The Church of St Peter in Chains, also known as San Pietro in Vicoli, is a basilica for both art lovers and pilgrims. The church was originally built in the fifth century to house the chains that bound St Peter when he was imprisoned by the Romans in Jerusalem, which eventually made their way to Rome, where they arrived in two parts. One part of the chain was sent to Eudoxia, the wife of emperor Valentinian III, and when compared to shackles held by Pope Leo I, legend says they miraculously fused together to form a single chain, which is now kept in a big bronze and crystal urn under the main altar.
The church is maybe best known for Michelangelo’s statue of Moses, a part of a never completed funeral monument for Pope Julius II. Forty statues were planned, but Julius’ constant efforts to immortalize himself with giant projects soon had Michelangelo’s attentions diverted to the painting of the Sistine Chapel ceiling. Michelangelo begrudgingly obliged but above all saw himself as a sculptor rather than a painter, and was unhappy about only being able to work on his beloved marble sporadically. In the end, only a few of the planned statues were completed before his death.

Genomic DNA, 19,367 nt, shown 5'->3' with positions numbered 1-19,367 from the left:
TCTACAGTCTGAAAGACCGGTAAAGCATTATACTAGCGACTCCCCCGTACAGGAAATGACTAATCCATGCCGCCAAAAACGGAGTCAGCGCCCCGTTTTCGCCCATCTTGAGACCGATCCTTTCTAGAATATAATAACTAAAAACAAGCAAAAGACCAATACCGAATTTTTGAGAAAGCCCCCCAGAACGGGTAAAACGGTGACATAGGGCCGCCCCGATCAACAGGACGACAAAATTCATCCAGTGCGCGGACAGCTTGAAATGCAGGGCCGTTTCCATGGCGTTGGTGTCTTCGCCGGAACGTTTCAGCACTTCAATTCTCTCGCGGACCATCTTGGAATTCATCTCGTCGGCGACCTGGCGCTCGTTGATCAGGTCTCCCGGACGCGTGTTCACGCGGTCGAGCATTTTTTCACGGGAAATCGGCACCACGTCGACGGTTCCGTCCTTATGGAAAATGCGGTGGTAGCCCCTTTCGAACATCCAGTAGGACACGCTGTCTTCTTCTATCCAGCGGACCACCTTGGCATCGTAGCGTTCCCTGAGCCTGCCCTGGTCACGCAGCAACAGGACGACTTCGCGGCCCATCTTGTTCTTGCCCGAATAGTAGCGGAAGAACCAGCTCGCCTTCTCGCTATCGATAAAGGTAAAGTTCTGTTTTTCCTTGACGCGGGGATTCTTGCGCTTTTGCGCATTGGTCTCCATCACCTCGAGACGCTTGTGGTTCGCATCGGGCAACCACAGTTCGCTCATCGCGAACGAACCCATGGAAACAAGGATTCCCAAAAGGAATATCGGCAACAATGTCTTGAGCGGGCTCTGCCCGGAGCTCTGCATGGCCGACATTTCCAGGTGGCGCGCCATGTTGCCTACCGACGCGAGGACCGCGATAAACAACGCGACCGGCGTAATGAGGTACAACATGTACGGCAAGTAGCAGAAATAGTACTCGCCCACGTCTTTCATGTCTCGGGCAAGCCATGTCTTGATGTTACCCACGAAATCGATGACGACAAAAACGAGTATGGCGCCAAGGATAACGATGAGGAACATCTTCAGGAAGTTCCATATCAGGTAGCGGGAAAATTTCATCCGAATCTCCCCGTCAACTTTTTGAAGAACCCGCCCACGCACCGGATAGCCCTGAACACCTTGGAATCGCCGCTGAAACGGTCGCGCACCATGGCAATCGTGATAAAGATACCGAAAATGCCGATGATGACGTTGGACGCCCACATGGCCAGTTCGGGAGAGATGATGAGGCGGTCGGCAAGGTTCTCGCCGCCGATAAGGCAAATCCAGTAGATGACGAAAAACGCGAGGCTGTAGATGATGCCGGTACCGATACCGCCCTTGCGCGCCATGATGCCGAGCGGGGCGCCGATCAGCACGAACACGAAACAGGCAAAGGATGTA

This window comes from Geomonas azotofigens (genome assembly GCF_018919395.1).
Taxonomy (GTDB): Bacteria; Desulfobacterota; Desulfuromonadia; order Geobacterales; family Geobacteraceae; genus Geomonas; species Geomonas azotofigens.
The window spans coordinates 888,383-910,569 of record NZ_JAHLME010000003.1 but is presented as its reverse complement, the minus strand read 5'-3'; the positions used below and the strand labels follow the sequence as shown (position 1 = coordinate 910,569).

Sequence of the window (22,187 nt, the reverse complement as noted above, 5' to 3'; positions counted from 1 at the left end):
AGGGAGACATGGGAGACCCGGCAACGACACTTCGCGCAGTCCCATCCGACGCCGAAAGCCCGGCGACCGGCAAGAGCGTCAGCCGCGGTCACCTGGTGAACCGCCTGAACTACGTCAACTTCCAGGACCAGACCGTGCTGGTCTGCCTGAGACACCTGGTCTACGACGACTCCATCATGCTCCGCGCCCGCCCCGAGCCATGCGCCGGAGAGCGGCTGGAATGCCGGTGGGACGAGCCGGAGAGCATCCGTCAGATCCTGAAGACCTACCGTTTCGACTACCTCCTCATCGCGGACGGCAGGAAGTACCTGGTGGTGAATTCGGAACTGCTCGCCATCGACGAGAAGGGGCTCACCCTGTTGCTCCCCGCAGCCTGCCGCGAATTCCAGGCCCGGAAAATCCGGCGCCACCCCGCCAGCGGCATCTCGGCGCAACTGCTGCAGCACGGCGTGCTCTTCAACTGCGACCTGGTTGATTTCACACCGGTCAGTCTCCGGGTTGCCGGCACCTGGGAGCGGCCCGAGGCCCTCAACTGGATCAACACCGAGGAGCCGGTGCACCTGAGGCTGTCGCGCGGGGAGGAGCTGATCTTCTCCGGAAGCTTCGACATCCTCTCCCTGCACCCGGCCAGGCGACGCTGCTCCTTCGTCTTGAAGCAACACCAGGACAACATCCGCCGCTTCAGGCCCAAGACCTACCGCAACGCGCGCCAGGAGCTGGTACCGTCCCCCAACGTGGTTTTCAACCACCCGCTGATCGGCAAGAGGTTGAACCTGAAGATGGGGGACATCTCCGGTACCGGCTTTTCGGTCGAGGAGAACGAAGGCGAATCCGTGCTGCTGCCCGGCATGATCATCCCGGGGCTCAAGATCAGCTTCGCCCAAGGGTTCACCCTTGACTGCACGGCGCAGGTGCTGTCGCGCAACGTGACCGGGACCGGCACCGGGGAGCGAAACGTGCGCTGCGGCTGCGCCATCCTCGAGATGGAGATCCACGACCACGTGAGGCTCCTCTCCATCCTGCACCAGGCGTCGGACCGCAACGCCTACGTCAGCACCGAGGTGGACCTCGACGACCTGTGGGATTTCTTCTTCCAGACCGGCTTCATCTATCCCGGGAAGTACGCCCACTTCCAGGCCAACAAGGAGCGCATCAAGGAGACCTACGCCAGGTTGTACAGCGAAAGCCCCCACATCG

This leads back to the Moses statue, the most prominent figure of the whole composition. It is recognized as one of Michelangelo’s best works, with Moses looking more brushed than chiseled with two controversial horns protruding from his head, the result of a mistranslation of a biblical passage from Hebrew to Latin, where a word was wrongly interpreted as “horns” instead of the traditional beams of light. It is unknown whether Michelangelo was aware of this and what his intentions were. He definitely had a taste for pranks though, as it is said that he hid his own profile and those of his patrons in the tangles of Moses’ beard.